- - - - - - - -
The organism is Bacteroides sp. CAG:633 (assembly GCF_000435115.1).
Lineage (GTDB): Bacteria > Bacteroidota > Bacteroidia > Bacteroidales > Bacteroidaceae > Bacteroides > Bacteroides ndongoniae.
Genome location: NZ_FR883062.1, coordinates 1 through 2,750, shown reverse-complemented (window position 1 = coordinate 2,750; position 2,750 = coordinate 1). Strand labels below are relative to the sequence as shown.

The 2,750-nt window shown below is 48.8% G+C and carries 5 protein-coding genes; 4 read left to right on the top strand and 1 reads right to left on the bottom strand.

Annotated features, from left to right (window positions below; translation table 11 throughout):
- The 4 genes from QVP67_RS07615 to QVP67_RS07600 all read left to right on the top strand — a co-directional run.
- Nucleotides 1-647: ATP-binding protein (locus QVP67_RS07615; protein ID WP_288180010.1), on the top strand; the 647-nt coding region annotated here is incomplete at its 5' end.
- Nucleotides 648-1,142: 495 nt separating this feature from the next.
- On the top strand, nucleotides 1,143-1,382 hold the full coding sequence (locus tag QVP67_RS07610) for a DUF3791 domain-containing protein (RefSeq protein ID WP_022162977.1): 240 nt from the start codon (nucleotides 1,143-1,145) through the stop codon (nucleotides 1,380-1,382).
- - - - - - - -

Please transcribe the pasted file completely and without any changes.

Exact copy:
The organism is Bacteroides sp. CAG:633 (assembly GCF_000435115.1).
Lineage (GTDB): Bacteria > Bacteroidota > Bacteroidia > Bacteroidales > Bacteroidaceae > Bacteroides > Bacteroides ndongoniae.
Genome location: NZ_FR883062.1, coordinates 1 through 2,750, shown reverse-complemented (window position 1 = coordinate 2,750; position 2,750 = coordinate 1). Strand labels below are relative to the sequence as shown.

The 2,750-nt window shown below is 48.8% G+C and carries 5 protein-coding genes; 4 read left to right on the top strand and 1 reads right to left on the bottom strand.

Annotated features, from left to right (window positions below; translation table 11 throughout):
- The 4 genes from QVP67_RS07615 to QVP67_RS07600 all read left to right on the top strand — a co-directional run.
- Nucleotides 1-647: ATP-binding protein (locus QVP67_RS07615; protein ID WP_288180010.1), on the top strand; the 647-nt coding region annotated here is incomplete at its 5' end.
- Nucleotides 648-1,142: 495 nt separating this feature from the next.
- On the top strand, nucleotides 1,143-1,382 hold the full coding sequence (locus tag QVP67_RS07610) for a DUF3791 domain-containing protein (RefSeq protein ID WP_022162977.1): 240 nt from the start codon (nucleotides 1,143-1,145) through the stop codon (nucleotides 1,380-1,382).